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ETC prescribes a touch of Insanity

Balk at giving some spare change to the guy who walks around talking to himself? How about inviting him over to stay at your place? Maybe he can bring a couple of friends? Get past the shock, and you might even have a few laughs. Well, at least if you’re Victoria, the sweet but scattered soon-to-be-ex-wife of a psychiatrist who finds herself playing host to three patients from the nearby mental hospital when it burns down.

Susan Parr and Rob Gray rehearse a scene from the Elmira Theatre Company production of From Here to Insanity, which opens Feb. 5 and runs until Feb. 14.
Susan Parr and Rob Gray rehearse a scene from the Elmira Theatre Company production of From Here to Insanity, which opens Feb. 5 and runs until Feb. 14.

The fun that ensues forms the basis of the Elmira Theatre Company comedy opening next week, From Here to Insanity, written by Caroline Russell-King.
Two of the visitors welcomed by Victoria (Sue Parr) have multiple personalities (ETC newcomers Kimberly Young as Sarah/Gladys/Lola and Rob Gray as James/Rita) and the third only communicates through sound effects (Michael Grant as Benny). The rapid switches from one character to the next provide fertile material, and Benny’s method of relating to others is ripe with opportunities for physical comedy.

Beyond that, however, there’s a touching story about human relationships, said director Ken Harkes, drawn to the play when he first read it some eight years ago and feeling the time was now right to stage it here.

“From a director’s point of view, this one has got a little more meat in it. It’s more than just a comedy,” he explained. “It’s about people who are fighting to regain some type of self-worth, self-esteem.”

Along with the laughs, there’s a take-away message that we should be a little less hasty about judging other people.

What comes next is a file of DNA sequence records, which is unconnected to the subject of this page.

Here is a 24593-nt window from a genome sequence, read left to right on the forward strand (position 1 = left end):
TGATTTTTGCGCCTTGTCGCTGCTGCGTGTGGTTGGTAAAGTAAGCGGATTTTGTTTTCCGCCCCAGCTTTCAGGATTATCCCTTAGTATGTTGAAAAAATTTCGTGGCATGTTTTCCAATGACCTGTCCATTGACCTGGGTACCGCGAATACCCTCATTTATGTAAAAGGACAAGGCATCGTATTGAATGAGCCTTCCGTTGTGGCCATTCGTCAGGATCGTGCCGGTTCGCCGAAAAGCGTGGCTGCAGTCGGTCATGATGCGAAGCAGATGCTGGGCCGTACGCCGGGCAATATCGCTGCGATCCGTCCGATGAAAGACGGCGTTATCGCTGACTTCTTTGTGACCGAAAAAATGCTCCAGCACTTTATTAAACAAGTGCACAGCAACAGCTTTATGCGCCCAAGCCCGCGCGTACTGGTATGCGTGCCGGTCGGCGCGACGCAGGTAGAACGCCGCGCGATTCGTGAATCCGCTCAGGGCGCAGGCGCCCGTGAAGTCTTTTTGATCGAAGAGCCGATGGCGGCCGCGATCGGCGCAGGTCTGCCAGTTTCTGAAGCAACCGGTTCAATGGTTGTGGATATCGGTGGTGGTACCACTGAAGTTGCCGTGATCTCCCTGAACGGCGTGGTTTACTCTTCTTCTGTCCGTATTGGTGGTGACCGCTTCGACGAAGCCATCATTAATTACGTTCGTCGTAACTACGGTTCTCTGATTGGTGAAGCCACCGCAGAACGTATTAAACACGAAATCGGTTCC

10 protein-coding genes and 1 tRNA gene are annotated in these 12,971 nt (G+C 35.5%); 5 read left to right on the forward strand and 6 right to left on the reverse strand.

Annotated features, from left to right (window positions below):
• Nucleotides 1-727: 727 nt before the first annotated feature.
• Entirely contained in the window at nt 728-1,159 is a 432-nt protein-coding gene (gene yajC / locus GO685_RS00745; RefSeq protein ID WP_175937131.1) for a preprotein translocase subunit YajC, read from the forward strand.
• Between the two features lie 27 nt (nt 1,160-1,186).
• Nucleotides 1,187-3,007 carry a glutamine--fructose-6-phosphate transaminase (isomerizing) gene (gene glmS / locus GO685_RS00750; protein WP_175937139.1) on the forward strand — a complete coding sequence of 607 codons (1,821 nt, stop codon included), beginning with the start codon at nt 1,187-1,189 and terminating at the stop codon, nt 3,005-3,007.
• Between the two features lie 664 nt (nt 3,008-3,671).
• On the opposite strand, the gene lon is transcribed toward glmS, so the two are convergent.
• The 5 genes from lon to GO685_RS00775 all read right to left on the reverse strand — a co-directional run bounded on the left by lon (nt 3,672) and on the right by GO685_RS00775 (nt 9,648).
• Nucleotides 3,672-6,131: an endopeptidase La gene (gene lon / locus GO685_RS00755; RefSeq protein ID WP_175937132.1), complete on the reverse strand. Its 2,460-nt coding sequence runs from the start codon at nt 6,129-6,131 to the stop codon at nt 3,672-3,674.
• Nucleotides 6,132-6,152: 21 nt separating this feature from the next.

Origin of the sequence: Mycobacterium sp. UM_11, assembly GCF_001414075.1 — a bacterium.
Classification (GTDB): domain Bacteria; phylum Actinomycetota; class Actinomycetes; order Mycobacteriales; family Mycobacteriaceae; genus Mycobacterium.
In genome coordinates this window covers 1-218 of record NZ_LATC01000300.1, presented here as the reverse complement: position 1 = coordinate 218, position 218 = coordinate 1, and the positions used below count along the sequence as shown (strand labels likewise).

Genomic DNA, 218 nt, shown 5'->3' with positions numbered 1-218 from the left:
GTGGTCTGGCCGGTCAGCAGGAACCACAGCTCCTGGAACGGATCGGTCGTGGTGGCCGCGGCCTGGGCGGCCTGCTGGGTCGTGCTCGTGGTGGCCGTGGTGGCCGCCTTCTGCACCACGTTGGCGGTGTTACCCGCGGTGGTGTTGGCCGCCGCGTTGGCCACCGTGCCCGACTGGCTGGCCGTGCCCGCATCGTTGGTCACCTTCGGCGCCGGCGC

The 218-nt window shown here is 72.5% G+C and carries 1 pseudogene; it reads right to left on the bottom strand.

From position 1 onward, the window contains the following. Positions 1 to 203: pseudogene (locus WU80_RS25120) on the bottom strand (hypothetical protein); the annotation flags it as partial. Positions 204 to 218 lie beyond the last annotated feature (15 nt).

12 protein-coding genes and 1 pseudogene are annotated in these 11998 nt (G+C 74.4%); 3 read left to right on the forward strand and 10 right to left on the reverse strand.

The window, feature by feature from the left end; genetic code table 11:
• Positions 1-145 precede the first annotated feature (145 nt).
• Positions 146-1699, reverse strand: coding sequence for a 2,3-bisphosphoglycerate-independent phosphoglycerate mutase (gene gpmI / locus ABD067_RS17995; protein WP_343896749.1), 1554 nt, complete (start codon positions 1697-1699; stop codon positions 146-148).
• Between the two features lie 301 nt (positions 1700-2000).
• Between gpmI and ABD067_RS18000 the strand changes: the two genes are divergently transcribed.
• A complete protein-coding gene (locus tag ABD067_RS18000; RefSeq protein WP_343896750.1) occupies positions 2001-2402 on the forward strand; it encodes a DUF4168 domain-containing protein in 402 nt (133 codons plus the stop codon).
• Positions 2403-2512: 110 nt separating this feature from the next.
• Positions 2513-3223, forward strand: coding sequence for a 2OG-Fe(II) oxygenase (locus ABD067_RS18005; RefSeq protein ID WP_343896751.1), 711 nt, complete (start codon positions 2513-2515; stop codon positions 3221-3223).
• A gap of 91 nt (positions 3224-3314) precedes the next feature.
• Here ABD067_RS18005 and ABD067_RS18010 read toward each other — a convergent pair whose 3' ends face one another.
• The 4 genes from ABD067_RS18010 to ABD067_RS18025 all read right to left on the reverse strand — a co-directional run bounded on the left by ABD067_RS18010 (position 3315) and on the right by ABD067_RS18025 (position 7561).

“These people – like many of us – are searching desperately to find the one that needs us,” said Harkes, noting that need is universal.

Conveying the gamut of emotions beyond just going for laughs makes the roles more challenging for the actors. For the two playing characters with multiple personalities, there’s the trick of shifting instantly from one completely different person to the next – no offstage change of costumes or quick jump to another scene, but on-the-spot transformation.

“When I first read this play eight years ago, it interested me because of the challenge facing the actors to be able to instantly “flip” into other characters while on stage,” Harkes said in his director’s notes. “I was also intrigued by the fun idea of using only sound effects to communicate. As I examined the play and learned about the lives of the characters, it became very obvious to me that it is about much more than that.”

While From Here to Insanity is a work of fiction, it reflects some of what has really happened in the last couple of decades as previously institutionalized patients were released and those newly diagnosed with mental illnesses were left to integrate with the public instead of ending up in hospitals.

The play is in fact something of a period piece, set in 1986. The set reflects the era, as does the music. Right from the opening of the doors, the music looks to recreate 1986 and, echoing the theme of the play, starts out cold and becomes warmer as the relationships develop, Harkes explained.

The Elmira Theatre Company production of From Here to Insanity runs Feb. 5-14, including ETC’s first-ever Saturday matinees. Performances are set for Thursday (Feb. 5), Fridays (Feb. 6 and 12) and Saturdays (Feb. 7 and 14) at 8 p.m. There are two Saturday matinees at 2:30 p.m. Tickets are $18, available through the Centre In The Square box office by calling 519-578-1570 or online at www.centre-square.com. All performances are at 76 Howard Ave. in Elmira.


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